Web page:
For the majority of you reading this, a world without technology is now unimaginable. It’s at the forefront of our personal lives, essential in our work lives and supports us – in ways we no longer notice – in our day-to-day lives. When was the last time you went to the bank to cash a check? Or calculated an equation in your head? When was the last time you pulled out a roadmap? Or memorized a phone number or used a pay phone? The number of ways technology is integrated into our lives is endless.
As technology has evolved, it has also been adopted by a wider audience. Early adopters of desktop computers, then laptops, then smartphones and tablets trended towards teens and young adults. But today, all of these devices are in the hands of a diverse population, from toddlers to seniors. With 75% of children in the US age 8 and under now accessing a computer at home, younger generations are becoming hardwired with an intuitive understanding of technology. In contrast, older generations are faced with a steep and intimidating learning curve when they’re first introduced to everyday technology.
Today, 74% of people age 50-64 and 42% of people 65+ have smartphones in the US. You need only look at Facebook, the most popular social platform in the world to see the same shift in adoption. Though Facebook was initially built for university students, it’s now a global community that encompasses all ages. In fact, as of January this year, 63% of people age 50-64 and 56% of people 65+ are now on Facebook.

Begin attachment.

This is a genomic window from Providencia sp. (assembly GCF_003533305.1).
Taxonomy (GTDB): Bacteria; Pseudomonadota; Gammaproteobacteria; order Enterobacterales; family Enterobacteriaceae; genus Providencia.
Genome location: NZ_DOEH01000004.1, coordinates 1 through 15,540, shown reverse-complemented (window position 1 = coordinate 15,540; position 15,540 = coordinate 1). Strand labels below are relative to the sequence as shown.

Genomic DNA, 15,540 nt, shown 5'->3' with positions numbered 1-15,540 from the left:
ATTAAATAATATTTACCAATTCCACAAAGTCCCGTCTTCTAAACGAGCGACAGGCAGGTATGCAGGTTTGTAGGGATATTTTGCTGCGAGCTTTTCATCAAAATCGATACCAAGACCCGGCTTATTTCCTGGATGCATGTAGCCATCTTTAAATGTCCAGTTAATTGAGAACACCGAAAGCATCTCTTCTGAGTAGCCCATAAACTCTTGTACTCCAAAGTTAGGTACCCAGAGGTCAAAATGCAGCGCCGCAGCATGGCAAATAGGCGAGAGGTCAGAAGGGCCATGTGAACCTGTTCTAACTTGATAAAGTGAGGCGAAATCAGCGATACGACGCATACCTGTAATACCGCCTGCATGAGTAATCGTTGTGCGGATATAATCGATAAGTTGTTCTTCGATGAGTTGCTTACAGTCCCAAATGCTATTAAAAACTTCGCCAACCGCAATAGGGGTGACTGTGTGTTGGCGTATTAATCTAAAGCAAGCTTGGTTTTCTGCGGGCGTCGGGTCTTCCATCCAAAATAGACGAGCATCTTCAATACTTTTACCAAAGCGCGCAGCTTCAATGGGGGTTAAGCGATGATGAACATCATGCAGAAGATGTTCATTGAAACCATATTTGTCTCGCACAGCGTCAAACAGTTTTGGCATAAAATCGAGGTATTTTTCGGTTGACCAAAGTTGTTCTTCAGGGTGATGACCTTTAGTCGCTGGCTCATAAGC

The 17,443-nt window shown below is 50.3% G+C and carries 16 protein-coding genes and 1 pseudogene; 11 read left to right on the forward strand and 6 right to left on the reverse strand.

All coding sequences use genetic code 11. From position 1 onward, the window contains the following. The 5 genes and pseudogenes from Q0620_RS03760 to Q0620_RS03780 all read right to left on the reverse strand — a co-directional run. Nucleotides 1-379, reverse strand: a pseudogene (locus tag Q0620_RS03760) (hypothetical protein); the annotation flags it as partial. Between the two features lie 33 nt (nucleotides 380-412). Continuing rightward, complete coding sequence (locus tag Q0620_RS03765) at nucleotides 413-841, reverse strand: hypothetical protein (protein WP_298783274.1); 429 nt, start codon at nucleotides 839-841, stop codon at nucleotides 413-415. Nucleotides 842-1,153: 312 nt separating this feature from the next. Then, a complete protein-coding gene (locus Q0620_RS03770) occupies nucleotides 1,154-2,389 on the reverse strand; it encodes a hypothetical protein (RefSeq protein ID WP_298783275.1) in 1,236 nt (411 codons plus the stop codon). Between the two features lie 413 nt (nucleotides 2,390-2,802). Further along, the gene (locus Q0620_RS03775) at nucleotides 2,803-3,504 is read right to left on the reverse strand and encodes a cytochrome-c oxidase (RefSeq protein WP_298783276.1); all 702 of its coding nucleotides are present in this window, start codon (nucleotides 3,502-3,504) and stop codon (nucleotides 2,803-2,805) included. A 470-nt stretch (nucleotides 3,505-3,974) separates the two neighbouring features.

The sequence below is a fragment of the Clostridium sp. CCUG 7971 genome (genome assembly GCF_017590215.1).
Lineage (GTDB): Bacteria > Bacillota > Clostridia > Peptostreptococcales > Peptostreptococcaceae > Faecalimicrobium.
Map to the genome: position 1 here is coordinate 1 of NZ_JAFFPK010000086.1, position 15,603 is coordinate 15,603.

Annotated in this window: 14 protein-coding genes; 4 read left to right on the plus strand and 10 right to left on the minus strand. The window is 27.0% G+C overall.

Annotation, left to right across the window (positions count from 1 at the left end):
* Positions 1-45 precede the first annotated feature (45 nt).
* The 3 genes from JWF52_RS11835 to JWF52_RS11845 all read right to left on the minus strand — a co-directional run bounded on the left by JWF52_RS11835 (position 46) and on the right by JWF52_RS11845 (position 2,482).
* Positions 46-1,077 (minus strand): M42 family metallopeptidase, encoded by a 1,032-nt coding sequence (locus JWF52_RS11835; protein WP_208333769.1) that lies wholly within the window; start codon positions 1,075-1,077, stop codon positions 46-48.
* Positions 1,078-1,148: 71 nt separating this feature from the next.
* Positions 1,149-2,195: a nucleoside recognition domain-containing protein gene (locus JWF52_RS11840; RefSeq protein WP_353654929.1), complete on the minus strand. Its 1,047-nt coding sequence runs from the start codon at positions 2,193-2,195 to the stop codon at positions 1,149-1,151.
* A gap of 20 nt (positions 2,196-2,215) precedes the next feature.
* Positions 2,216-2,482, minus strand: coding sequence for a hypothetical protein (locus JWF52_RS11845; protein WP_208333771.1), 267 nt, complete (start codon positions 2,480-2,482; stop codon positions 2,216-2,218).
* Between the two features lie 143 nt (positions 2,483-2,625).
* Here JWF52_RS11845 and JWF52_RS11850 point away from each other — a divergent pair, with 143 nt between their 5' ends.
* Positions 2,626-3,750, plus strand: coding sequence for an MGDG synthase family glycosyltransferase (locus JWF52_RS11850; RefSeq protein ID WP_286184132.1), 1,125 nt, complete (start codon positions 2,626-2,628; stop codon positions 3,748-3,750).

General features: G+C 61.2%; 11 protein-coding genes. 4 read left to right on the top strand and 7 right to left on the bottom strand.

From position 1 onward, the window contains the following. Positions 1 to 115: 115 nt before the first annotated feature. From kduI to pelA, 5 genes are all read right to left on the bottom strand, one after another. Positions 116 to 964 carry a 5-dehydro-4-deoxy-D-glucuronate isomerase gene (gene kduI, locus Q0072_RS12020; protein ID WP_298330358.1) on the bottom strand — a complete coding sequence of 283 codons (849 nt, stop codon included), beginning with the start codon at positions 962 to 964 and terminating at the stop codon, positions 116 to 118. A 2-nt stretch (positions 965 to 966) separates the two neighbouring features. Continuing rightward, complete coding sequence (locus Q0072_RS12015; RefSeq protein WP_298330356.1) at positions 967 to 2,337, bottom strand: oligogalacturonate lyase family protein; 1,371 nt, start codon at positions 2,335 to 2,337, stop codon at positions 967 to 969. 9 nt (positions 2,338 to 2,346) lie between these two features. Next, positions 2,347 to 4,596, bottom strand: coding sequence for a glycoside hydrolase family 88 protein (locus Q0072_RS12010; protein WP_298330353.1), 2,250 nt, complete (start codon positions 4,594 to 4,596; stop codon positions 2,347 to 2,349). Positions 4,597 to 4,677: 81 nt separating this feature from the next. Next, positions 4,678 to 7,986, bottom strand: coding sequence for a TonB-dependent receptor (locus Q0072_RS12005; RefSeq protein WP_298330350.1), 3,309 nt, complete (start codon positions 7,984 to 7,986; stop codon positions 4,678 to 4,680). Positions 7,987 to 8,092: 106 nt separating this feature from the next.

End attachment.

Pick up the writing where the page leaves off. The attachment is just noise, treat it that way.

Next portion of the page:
So why are these stats important for developers? Because these shifts in tech adoption by a wider audience are enabled by one key factor: Accessibility.
ac•ces•si•bil•i•ty (noun) The quality of being easy to obtain or use.
The evolution of tech adoption is exciting but also brings to light a new challenge to be addressed, especially considering that the majority of these technologies are built and managed by a younger, tech-savvy generation. With their pre-existing familiarity with tech, the steep learning curve for older generations can be overlooked.
As part of his Design In Tech Report at SXSW 2017, John Maeda, head of computational design & inclusion at Automattic was asked how we can empower adults still struggling with technology. He responded: “The industry is trying to figure that out right now. In general, everything has to be easier to use. For example, think of anything involving voice interfaces. It’s a counter notion of the need to use a mouse on a screen, etc. Voice interfaces allow any ordinary person to use it.”
The important point that Maeda makes is that – now more than ever – technology needs to be accessible for everyone; From UI and UX, to how you market and message your software, app, service or product. Of course, you have a target user in mind, but also take the time to consider how your product might meet the needs of others you’ve not yet considered. By ensuring it’s accessible, you’ll provide an opportunity for others to discover the value of what you’ve built. Strip away the intimidation of technology for those who are new to it and enhance their lives in ways they haven’t imagined yet.
Keep an eye out for a follow-up post with tips for how to effectively integrate accessibility into your workflow.
Strip away the intimidation of technology for those who are new to it and enhance their lives in ways they haven’t imagined yet.